Bioinformatics Applied to Gene Expression
Despite many advances, human biology is still largely a black box. It is true that decades of intense study have given researchers a detailed understanding of particular characteristics—the phenotypes—of cells and tissues that have been altered by disease. And in recent years, dramatic progress in gene sequencing has made it possible for scientists to make correlations between these phenotypes and specific genes. But the complex network of interactions lying between the two is largely unknown. This is the realm of biomedical data science, the use of quantitative methods and large datasets to trace basic physiological processes.
“Connecting the dots between genes and disease is incredibly important,” Assistant Professor of Biomedical Engineering Mete Civelek said. “If we can chart these pathways, we have a roadmap for developing therapies that can interrupt disease processes.”
Civelek and his lab at the University of Virginia combine a variety of statistical, computational and experimental methods to track the cascade of biological events that ultimately yields a particular disease phenotype.
In the case of diabetes, they used bioinformatic approaches to predict that a variant of a gene in a specific region of chromosome 7 decreases the production of a protein, KLF14. This protein, in turn, regulates the function of fat cells. People with low KLF14 levels have fewer fat cells and as result, the remaining fat cells are larger than usual. This leads to an increased risk of insulin resistance and, in women, a shift of fat storage from the hips to the abdomen, another risk factor. Civelek is tracking down the specific genes that are regulated by KLF14 and documenting the chain of events that produce changes in the adipose tissue.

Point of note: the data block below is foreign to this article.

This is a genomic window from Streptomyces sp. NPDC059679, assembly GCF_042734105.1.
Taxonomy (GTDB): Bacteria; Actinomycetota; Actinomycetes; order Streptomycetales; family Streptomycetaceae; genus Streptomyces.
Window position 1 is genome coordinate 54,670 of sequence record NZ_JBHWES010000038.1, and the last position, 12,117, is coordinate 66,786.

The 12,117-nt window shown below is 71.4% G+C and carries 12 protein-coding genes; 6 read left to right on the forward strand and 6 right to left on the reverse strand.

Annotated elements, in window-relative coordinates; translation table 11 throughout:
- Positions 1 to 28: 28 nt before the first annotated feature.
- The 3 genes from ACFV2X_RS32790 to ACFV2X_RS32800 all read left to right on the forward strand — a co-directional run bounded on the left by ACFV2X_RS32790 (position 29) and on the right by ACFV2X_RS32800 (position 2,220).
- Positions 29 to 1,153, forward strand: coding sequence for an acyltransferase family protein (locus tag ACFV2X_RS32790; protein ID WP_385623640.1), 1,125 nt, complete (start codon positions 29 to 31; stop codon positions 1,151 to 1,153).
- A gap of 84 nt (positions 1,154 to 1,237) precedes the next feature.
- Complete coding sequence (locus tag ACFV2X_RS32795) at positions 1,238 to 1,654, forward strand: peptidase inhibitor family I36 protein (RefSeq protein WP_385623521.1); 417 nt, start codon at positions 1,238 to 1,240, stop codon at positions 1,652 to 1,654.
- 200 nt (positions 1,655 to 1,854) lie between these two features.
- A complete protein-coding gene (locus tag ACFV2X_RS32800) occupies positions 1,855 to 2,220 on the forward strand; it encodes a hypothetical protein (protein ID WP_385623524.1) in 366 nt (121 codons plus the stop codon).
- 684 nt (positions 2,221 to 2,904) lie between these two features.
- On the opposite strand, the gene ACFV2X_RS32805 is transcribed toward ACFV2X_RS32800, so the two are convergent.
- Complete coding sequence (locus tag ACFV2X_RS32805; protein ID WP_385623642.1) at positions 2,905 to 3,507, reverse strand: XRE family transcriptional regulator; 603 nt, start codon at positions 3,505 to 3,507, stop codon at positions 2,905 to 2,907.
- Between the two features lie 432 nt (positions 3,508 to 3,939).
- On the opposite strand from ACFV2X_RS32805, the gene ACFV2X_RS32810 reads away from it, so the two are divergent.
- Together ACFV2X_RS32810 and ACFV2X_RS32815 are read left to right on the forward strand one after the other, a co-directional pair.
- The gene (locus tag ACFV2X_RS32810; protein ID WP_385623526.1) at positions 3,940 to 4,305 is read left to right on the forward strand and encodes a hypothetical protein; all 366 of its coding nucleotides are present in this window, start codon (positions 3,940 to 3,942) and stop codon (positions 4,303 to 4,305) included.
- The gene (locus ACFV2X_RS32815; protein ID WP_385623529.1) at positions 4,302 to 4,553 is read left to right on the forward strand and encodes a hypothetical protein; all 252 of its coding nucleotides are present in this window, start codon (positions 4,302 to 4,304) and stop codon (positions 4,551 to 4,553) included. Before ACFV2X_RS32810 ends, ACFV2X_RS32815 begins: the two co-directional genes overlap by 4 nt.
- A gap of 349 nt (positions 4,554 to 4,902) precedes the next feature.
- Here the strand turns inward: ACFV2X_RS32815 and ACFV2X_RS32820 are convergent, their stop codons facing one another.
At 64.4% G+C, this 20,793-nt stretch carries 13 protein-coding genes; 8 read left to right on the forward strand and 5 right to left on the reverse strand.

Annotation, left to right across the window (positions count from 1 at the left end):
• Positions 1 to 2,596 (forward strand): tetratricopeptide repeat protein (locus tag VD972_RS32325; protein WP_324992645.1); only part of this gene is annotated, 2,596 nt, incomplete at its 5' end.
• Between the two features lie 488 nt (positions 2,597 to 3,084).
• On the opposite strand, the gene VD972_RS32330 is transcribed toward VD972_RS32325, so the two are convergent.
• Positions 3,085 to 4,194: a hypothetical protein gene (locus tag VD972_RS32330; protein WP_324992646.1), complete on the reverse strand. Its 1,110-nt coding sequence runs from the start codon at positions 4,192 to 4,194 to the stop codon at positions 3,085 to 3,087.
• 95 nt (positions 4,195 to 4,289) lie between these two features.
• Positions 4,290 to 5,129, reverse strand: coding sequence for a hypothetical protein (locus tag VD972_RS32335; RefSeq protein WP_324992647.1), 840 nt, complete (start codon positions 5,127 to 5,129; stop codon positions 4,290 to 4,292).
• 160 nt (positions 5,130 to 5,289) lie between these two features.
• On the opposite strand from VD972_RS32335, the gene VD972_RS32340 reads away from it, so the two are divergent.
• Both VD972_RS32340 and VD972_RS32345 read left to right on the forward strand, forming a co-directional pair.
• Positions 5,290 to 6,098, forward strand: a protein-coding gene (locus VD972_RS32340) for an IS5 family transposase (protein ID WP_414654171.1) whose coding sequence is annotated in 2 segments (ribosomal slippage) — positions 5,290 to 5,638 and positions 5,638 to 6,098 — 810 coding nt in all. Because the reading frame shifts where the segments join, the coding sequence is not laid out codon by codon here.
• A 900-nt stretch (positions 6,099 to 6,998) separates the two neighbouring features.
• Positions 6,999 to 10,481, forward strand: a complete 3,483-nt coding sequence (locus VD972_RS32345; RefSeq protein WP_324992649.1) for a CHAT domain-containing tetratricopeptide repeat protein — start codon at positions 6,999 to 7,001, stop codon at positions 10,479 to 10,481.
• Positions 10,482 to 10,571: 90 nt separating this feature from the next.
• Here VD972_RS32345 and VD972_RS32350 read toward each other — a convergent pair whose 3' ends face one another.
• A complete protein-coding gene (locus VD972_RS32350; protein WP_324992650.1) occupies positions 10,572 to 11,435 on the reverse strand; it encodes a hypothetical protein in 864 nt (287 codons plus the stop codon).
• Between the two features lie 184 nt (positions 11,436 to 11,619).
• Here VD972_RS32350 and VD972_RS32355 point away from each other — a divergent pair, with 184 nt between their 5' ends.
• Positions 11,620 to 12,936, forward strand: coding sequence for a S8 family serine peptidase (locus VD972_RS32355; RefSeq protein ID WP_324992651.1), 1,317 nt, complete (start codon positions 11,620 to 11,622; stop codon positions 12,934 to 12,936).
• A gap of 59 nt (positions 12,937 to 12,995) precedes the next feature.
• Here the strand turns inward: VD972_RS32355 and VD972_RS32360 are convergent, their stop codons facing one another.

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He’s pursuing a similar investigation focusing on smooth muscle tissue collected during heart transplant. Changes in smooth muscle cells, which are found in the middle layer of artery walls, play a key role in the development of hypertension and coronary artery disease. Civelek and his colleagues are using computational methods to identify the genes that cause these changes, unravel the pathways that lead to atherosclerosis and the accumulation of plaque along artery walls and pinpoint regulators of this process that could be targets for new drugs.
“Once again, we are trying to connect the genetic variations to gene expression variations to protein variations to phenotypic variations,” he said. “We are trying to understand how information encoded in your DNA flows through this system to increase susceptibility to disease.”
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Civelek’s investigations begin by linking a gene or area of the human genome to a disease. To be statistically meaningful, establishing this relationship requires information from large groups of people.
One dataset that Civelek uses for his work on type 2 diabetes is from the Metabolic Syndrome in Men study, which has collected data from more than 10,000 Finnish men. The researchers sequenced the genomes of these participants and took adipose tissue biopsies of 800 of them to measure their gene expression levels. In the process, researchers have identified a number of genes associated with diabetes.
To develop a well-rounded sample base that can be used for studying heart disease, Civelek faced a more difficult challenge: Researchers cannot biopsy coronary arteries in healthy living patients. To overcome this obstacle, he has collaborated with a team of heart transplant surgeons at the University of California, Los Angeles. Surgeons routinely trim the aorta of a donated heart to create a better fit with the patient’s own blood vessels. Instead of discarding this tissue, they save it for research. Civelek has samples from more than 150 donors.
“This is an incredibly valuable source of information,” Civelek said, “especially as it represents an ethnically diverse population.”
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